We make an early morning foray to nearby Harriman State Park to be there at prime light for photography and prime time for birds and mammals. We return to Angler’s Lodge to enjoy a hearty brunch and pack up our gear to head to Yellowstone. We retrace our steps to West Yellowstone where we enter Yellowstone Park and drive up a wildlife-rich corridor along the Madison River. At this time of year Elk often congregate in the lushness of the river corridor. On sunny days they seem to savor the warmth … perhaps they know winter is coming. Cow and calf herds lounge, feed, and interact. Big bulls may bugle, round up the females, or do some sparring.

We have the full afternoon to explore a few of the various thermal basins all leading into the grandest of them all at Old Faithful. Photographers and naturalists equally delight in seeing boiling mudpots, crystalline pools of rainbow colors, and steamy misty landscapes. We should spot Coyote, Killdeer, Barrow’s Goldeneye, American Dipper, and possibly River Otter. Today we focus on Grand Prismatic Spring and Midway Geyser Basin.

We may linger in the area for sunset light over one of the thermal areas on our return drive back. Then we settle into modern rock and log architecture lodgings for the next two nights. Enjoy dinner at a fun local restaurant.
Accommodations at Three Bears Lodge (B,L,D)

Day 4: Old Faithful | Upper Geyser Basin | Madison River


This year we added a day to our tour as the photo opportunities, birding, and wildlife near the thermal basins is so extraordinary. On a sampler tour we don’t want to rush, we want to savor and find awe.

After breakfast we head out and enjoy a stop along the Firehole Falls Loop. We continue on to Fountain Paint Pots to walk the boardwalk loop there. Then it’s on to the Upper Geyser Basin, which holds not only Old Faithful Geyser but also a host of other impressive features such as Grand, Beehive, Riverside, and Castle Geysers and Morning Glory Pool. We take time to walk the loop that winds between them.

Walking back along the Firehole River is memorable. Lunch in the Old Faithful Inn is a treat. As we travel in three small mini-vans for ease of carrying gear and stopping for wildlife, we can offer options this afternoon. Some may want to return to West Yellowstone for free time or to experience the Wolf and Grizzly Discovery Center. Others may wish to do more photography and birding along the Madison on the route home.

This is a free night for dinner as we may be on different schedules, and in West Yellowstone restaurants abound. You are welcome to join the guides or strike out on your own.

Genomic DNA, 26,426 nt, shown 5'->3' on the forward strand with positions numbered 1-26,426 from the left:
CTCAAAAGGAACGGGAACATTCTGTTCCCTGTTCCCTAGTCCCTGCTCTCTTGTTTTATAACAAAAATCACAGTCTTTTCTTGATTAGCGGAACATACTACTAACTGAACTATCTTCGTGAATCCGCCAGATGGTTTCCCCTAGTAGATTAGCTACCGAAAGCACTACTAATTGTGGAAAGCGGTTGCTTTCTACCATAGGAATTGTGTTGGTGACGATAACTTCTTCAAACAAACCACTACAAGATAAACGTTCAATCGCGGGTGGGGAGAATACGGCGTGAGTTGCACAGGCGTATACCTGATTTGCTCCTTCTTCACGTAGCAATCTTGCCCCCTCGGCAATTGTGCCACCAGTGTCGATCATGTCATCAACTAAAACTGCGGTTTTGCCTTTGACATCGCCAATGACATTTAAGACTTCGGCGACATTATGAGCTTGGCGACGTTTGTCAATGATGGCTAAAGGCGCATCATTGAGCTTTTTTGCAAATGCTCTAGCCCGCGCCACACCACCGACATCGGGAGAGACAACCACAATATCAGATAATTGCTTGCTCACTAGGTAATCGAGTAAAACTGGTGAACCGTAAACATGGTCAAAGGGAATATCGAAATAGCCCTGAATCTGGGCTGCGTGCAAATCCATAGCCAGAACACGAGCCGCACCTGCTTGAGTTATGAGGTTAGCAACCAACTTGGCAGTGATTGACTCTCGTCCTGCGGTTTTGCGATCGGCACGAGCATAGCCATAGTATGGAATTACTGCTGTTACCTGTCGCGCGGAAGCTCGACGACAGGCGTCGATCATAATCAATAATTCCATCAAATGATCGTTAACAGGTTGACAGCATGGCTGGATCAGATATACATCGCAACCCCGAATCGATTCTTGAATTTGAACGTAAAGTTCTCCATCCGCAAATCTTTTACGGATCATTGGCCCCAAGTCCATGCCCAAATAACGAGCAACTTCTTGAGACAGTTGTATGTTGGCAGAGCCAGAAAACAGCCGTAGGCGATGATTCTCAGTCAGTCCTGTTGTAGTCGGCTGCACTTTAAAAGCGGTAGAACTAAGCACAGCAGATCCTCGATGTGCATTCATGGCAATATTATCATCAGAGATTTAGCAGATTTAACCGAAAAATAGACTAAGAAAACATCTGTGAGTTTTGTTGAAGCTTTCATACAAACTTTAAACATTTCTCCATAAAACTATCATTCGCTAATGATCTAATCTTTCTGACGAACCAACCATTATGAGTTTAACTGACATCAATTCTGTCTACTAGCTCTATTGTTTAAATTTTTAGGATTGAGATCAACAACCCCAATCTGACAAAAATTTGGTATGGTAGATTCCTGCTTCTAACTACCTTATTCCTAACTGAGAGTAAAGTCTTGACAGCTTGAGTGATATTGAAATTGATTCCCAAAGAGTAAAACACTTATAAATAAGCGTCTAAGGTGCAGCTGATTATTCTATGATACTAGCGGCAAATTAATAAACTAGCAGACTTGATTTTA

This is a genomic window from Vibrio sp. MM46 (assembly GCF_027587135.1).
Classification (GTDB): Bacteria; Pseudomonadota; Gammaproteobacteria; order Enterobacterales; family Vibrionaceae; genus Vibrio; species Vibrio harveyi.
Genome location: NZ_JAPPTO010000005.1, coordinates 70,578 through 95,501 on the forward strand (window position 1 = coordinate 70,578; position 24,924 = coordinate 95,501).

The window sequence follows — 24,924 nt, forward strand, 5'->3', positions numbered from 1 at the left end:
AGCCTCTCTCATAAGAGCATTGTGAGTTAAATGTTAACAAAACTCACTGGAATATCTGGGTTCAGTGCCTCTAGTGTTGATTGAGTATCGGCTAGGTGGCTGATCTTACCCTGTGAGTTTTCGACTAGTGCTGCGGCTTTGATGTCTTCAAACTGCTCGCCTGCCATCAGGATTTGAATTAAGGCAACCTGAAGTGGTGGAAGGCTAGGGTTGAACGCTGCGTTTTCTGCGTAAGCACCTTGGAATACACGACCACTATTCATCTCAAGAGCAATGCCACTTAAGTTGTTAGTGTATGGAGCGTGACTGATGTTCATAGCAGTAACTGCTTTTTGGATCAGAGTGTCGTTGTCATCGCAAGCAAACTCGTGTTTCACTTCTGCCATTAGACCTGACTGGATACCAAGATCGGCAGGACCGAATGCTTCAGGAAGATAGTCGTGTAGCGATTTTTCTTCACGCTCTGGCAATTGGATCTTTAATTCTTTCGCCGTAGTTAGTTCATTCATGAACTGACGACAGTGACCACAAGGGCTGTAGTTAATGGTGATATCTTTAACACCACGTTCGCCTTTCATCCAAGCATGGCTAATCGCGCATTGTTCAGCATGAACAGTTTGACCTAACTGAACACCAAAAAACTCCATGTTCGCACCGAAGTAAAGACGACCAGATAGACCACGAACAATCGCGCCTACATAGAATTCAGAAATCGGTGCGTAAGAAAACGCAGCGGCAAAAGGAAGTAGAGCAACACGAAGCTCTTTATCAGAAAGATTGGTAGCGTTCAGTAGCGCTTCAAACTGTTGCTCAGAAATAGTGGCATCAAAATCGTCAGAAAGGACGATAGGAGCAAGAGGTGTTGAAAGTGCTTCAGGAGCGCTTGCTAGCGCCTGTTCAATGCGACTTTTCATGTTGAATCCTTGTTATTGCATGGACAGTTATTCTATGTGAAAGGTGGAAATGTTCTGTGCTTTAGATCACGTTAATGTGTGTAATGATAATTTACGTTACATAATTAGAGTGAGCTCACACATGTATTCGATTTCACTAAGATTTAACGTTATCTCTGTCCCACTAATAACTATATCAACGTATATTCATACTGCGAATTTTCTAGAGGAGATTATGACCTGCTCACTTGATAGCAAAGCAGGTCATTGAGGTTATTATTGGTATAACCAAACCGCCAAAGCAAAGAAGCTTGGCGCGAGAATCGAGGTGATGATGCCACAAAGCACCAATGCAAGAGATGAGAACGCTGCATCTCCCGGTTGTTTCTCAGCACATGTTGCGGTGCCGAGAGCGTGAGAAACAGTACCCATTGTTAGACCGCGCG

Accommodations at the Three Bears Lodge (B,L)

Day 5: Grand Canyon of the Yellowstone | Hayden Valley | Lake


Today is a full but rewarding day. We leave West Yellowstone in the morning to drive the grand loop, this time going beyond Old Faithful over Craig Pass to reach the West Thumb Geyser Basin, a small thermal wonderland right on the lake. We walk a loop here that is often good for birding, with a chance to see Fox Sparrow, Pine Grosbeak, or Red Crossbill.

From here we continue on up to Lake, where we make a stop to see the famous Lake Hotel and take a break. At the lakeshore we may find Western Grebe. LeHardy Rapids is our next stop, with hopes of finding late season Harlequin Duck. Hayden Valley is one of the most beautiful landscapes of the park and also home to Bison, Sandhill Crane, a resident wolf pack, and raptors.

At the Grand Canyon of the Yellowstone we take time to also stop at viewpoints from the famed Hayden Valley and the Upper and Lower Falls of the Yellowstone River. Enjoy exhibits on the park’s geology and lunch at Canyon. Then it’s time to head on, depending on construction completion we route over Dunraven Pass or go back through Norris Geyser Basin and down.

Our lodgings for the next two nights are in Gardiner, at the park’s historic North Entrance, and here our rooms overlook the Yellowstone River and the beauty of the mountains. Dinner is at a favorite local restaurant.
Accommodations at Absaroka Lodge (B,L,D)

Day 6: Mammoth Hot Springs | Little America | Tower Falls


We make an early drive (optional) to catch the beautiful light at Swan Lake Flats and experience water birds through our scopes there. We return to Mammoth where we enjoy a brunch, thermal features, and look for the herd of Bighorn Sheep so often on the cliffs just past Mammoth. Often in fall there are Elk on the green grass lawns of the park headquarters and surrounding buildings.

We then explore the area of the park known as Little America, full of small ponds inviting waterfowl, and open spaces that are great to scan. At lower elevations in the sagebrush we could find Lazuli Bunting, Sage Thrasher, Brewer’s Sparrow, Green-tailed Towhee, and possibly some lingering western warblers such as Orange-crowned or McGillivray’s. In Aspen groves we look for woodpeckers, grouse, Mountain Chickadee, and Mountain Bluebird. We check out the Petrified Tree area that Black Bear are known to frequent, look for American Dipper that should be active in the stream, and spend time with Elk and Bighorn Sheep.

After lunch, and a view of Tower Falls if it’s open, we return so you can enjoy some free time in the western town of Gardiner, or linger a bit at Mammoth Hot Springs to enjoy a walk on boardwalk trails between thermal features. Dinner tonight is guide’s choice; go with one of our team to the restaurant of your choice, from famous local burgers to pizza or fine dining.
Accommodations at Absaroka Lodge, Gardiner (B,L,D)

Day 7: Lamar Valley | Yellowstone’s Northeast Entrance